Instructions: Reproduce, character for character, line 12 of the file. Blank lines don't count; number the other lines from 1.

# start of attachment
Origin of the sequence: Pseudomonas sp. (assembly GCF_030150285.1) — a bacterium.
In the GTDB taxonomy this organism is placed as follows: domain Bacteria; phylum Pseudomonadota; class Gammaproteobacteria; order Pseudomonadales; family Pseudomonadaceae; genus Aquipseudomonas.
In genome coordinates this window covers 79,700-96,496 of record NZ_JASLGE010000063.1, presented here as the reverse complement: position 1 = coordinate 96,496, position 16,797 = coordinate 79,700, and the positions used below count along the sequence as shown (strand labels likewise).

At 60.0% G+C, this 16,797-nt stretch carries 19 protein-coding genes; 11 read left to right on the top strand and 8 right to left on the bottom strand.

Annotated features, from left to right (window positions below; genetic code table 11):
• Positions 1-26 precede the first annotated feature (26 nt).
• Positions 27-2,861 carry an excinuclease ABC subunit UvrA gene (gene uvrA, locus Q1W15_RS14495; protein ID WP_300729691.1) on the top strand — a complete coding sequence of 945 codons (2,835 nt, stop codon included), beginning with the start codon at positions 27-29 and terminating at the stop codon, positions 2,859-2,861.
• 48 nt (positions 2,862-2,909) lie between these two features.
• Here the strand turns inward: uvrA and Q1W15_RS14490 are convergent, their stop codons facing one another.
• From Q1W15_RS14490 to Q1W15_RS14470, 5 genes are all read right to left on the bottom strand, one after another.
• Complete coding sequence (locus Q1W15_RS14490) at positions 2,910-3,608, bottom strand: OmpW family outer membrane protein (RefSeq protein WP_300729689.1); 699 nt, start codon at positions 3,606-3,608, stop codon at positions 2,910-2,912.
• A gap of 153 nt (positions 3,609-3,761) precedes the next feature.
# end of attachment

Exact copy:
• A gap of 153 nt (positions 3,609-3,761) precedes the next feature.